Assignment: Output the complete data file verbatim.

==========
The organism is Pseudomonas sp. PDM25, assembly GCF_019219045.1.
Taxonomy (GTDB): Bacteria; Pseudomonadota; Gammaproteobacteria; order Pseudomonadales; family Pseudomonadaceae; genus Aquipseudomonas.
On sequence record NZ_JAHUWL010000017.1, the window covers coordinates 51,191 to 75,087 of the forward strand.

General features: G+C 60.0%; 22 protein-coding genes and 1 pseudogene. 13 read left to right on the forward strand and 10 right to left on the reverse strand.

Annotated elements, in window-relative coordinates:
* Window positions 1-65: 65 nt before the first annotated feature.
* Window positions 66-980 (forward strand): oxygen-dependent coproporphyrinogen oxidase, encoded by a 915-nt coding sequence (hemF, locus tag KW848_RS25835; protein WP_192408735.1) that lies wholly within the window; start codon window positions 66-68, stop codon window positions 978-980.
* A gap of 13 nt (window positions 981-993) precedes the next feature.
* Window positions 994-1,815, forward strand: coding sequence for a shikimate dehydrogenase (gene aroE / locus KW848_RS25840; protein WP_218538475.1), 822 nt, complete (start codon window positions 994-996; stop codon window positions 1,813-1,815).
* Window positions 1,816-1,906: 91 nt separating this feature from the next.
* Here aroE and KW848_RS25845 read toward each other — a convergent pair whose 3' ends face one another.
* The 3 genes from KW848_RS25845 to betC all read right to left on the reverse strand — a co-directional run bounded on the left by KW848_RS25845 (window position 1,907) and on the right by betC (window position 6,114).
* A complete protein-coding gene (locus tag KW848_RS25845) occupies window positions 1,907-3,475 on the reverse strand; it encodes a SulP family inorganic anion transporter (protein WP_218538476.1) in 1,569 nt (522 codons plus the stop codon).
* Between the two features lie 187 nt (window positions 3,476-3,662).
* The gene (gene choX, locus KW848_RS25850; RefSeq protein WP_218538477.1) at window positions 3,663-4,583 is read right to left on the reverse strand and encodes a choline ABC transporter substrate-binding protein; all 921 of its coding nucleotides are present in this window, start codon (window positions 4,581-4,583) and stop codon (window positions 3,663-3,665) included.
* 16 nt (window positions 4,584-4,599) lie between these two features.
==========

The organism is Pseudomonas sp. PDM25, assembly GCF_019219045.1.
Taxonomy (GTDB): Bacteria; Pseudomonadota; Gammaproteobacteria; order Pseudomonadales; family Pseudomonadaceae; genus Aquipseudomonas.
On sequence record NZ_JAHUWL010000017.1, the window covers coordinates 51,191 to 75,087 of the forward strand.

General features: G+C 60.0%; 22 protein-coding genes and 1 pseudogene. 13 read left to right on the forward strand and 10 right to left on the reverse strand.

Annotated elements, in window-relative coordinates:
* Window positions 1-65: 65 nt before the first annotated feature.
* Window positions 66-980 (forward strand): oxygen-dependent coproporphyrinogen oxidase, encoded by a 915-nt coding sequence (hemF, locus tag KW848_RS25835; protein WP_192408735.1) that lies wholly within the window; start codon window positions 66-68, stop codon window positions 978-980.
* A gap of 13 nt (window positions 981-993) precedes the next feature.
* Window positions 994-1,815, forward strand: coding sequence for a shikimate dehydrogenase (gene aroE / locus KW848_RS25840; protein WP_218538475.1), 822 nt, complete (start codon window positions 994-996; stop codon window positions 1,813-1,815).
* Window positions 1,816-1,906: 91 nt separating this feature from the next.
* Here aroE and KW848_RS25845 read toward each other — a convergent pair whose 3' ends face one another.
* The 3 genes from KW848_RS25845 to betC all read right to left on the reverse strand — a co-directional run bounded on the left by KW848_RS25845 (window position 1,907) and on the right by betC (window position 6,114).
* A complete protein-coding gene (locus tag KW848_RS25845) occupies window positions 1,907-3,475 on the reverse strand; it encodes a SulP family inorganic anion transporter (protein WP_218538476.1) in 1,569 nt (522 codons plus the stop codon).
* Between the two features lie 187 nt (window positions 3,476-3,662).
* The gene (gene choX, locus KW848_RS25850; RefSeq protein WP_218538477.1) at window positions 3,663-4,583 is read right to left on the reverse strand and encodes a choline ABC transporter substrate-binding protein; all 921 of its coding nucleotides are present in this window, start codon (window positions 4,581-4,583) and stop codon (window positions 3,663-3,665) included.
* 16 nt (window positions 4,584-4,599) lie between these two features.